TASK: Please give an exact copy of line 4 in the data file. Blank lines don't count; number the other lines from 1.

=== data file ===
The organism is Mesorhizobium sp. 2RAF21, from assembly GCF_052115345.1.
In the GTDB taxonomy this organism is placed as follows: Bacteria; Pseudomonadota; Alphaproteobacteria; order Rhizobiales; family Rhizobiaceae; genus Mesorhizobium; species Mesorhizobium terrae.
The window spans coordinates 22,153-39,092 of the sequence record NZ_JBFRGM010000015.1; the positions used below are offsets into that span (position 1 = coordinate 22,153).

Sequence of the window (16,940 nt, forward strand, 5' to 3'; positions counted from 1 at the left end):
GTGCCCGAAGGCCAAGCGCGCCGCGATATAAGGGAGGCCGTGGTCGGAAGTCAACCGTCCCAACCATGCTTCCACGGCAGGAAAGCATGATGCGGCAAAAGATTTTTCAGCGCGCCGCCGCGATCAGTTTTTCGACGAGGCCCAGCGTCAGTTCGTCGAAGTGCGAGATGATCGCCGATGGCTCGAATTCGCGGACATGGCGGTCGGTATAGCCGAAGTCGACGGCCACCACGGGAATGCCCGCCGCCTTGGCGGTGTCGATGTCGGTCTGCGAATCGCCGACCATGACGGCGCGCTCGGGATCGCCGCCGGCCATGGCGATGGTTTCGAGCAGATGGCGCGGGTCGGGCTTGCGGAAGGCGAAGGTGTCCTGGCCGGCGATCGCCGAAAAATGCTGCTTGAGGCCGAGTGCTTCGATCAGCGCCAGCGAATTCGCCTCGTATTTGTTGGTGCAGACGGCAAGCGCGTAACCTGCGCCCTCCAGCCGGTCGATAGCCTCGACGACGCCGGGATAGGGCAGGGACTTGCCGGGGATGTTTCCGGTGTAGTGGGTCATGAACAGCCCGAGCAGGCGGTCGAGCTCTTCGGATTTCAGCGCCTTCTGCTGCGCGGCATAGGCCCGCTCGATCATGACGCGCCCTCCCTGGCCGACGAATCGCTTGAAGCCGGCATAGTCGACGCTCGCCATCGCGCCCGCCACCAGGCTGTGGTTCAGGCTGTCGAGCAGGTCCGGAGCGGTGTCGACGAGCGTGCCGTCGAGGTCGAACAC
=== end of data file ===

Sequence of the window (16,940 nt, forward strand, 5' to 3'; positions counted from 1 at the left end):